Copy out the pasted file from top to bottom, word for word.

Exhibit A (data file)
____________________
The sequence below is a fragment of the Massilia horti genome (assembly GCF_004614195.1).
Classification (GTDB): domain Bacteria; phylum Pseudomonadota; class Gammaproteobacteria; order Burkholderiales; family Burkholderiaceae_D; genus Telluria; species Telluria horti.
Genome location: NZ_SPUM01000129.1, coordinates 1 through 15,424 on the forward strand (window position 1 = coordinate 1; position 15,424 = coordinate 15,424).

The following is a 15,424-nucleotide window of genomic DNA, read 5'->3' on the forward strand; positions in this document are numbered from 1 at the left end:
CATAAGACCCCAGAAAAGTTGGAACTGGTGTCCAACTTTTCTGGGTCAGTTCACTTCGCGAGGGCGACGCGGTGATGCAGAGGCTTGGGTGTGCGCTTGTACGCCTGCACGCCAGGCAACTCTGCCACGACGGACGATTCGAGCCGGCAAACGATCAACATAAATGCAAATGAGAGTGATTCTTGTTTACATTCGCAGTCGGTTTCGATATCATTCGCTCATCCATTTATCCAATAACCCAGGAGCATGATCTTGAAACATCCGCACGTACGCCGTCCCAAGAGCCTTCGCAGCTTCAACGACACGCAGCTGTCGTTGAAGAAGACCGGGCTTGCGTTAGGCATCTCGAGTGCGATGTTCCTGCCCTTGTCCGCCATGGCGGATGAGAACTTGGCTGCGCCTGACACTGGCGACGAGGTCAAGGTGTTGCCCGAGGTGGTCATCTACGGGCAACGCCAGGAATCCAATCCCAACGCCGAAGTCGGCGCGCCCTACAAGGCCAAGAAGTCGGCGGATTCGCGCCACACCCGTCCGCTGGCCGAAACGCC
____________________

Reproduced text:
The sequence below is a fragment of the Massilia horti genome (assembly GCF_004614195.1).
Classification (GTDB): domain Bacteria; phylum Pseudomonadota; class Gammaproteobacteria; order Burkholderiales; family Burkholderiaceae_D; genus Telluria; species Telluria horti.
Genome location: NZ_SPUM01000129.1, coordinates 1 through 15,424 on the forward strand (window position 1 = coordinate 1; position 15,424 = coordinate 15,424).

The following is a 15,424-nucleotide window of genomic DNA, read 5'->3' on the forward strand; positions in this document are numbered from 1 at the left end:
CATAAGACCCCAGAAAAGTTGGAACTGGTGTCCAACTTTTCTGGGTCAGTTCACTTCGCGAGGGCGACGCGGTGATGCAGAGGCTTGGGTGTGCGCTTGTACGCCTGCACGCCAGGCAACTCTGCCACGACGGACGATTCGAGCCGGCAAACGATCAACATAAATGCAAATGAGAGTGATTCTTGTTTACATTCGCAGTCGGTTTCGATATCATTCGCTCATCCATTTATCCAATAACCCAGGAGCATGATCTTGAAACATCCGCACGTACGCCGTCCCAAGAGCCTTCGCAGCTTCAACGACACGCAGCTGTCGTTGAAGAAGACCGGGCTTGCGTTAGGCATCTCGAGTGCGATGTTCCTGCCCTTGTCCGCCATGGCGGATGAGAACTTGGCTGCGCCTGACACTGGCGACGAGGTCAAGGTGTTGCCCGAGGTGGTCATCTACGGGCAACGCCAGGAATCCAATCCCAACGCCGAAGTCGGCGCGCCCTACAAGGCCAAGAAGTCGGCGGATTCGCGCCACACCCGTCCGCTGGCCGAAACGCC